SQL Server 2012 Running Totals
SQL server has sometimes come under fire with the Oracle vs SQL Server debate because of the lack of some of the more advanced (and less used) functionality that is outlined in the SQL ANSI standards. An example of this is Window Functions, which became an ANSI standard under the ANSI:2003 revision. A Window function is an aggregate function that can be applied to a subset of a full set of data. Now this can be achieved in current versions of SQL Server (2008 R2 and its predecessors), but not using Window Functions and therefore has a performance implication. There are about 3 or 4 approaches to achieving a running total in SQL Server prior to the 2012 version, however none particularly elegant.
For my following example I will outline how to perform a running total using AdvertureWorks2008 sample data. I will remind us of 1 of the method's (probably the most common) of how we used to do running totals prior to SQL Server 2012, and then show how to do the same running total using a SQL Server 2012 Window Function. To set the scene, we will be looking for a running total of Line Items for a given Order. This may be kind of query you may wish to write to generate an invoice with a running total on it.
To begin with lets look at the more traditional query:
Sales.SalesOrderDetail AS A
CROSS JOIN Sales.SalesOrderDetail AS B
B.SalesOrderDetailID <= A.SalesOrderDetailID
A.SalesOrderID = B.SalesOrderID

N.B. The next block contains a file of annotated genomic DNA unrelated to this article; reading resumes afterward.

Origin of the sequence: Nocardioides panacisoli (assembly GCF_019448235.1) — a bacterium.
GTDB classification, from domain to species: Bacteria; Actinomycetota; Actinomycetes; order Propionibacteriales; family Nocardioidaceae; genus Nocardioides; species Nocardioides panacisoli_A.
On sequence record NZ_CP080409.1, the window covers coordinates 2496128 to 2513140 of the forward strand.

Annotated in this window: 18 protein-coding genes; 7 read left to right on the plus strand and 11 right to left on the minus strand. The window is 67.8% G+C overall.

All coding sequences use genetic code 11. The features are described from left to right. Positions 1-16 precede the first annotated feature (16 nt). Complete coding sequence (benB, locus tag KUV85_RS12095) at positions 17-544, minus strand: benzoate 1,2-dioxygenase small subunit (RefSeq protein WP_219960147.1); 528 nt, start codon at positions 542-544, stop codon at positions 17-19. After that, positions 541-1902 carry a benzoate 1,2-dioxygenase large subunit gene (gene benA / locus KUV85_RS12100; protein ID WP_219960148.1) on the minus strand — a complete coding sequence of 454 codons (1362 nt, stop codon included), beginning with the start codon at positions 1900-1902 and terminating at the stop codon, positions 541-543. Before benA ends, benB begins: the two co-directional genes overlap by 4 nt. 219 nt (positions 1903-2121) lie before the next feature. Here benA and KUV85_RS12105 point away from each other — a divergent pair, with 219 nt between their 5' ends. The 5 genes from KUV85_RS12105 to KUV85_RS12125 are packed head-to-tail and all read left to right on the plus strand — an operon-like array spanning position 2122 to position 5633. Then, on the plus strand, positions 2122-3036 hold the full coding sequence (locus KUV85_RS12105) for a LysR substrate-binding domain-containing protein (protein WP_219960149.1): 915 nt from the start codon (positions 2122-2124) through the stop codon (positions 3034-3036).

This simply works by self joining up to certain point, so works fine for any data that can be ordered easily, as running totals usually are this method usually suffices.
The following query uses the new Window function in SQL Server 2012:
OVER (PARTITION BY
SalesOrderDetailID) AS OrderRunningTotal
You will instantly notice that the second query is far more elegant, and more simplistic to understand. In short, in this query, we are telling SQL server to Sum the “Line Total” over an ordered partition of the data. Both queries return the same result, however it becomes interesting when we look at the execution plans, relative to each other. This is shown below (apologies for the size of these):
What is important to note that the second (bottom) plan is smaller, and simpler. the other, very significant point is that the Query Cost (relative to batch) is a whopping 97% for the old method of running totals, meaning that the new Windowing Functions are far more efficient.
In summary, I believe that this is an example of where SQL server is becoming a firm competitor to some of its perceived rivals, its one of the few points that can be raised as a valid point in the argument of SQL Server vs Oracle, but not any more!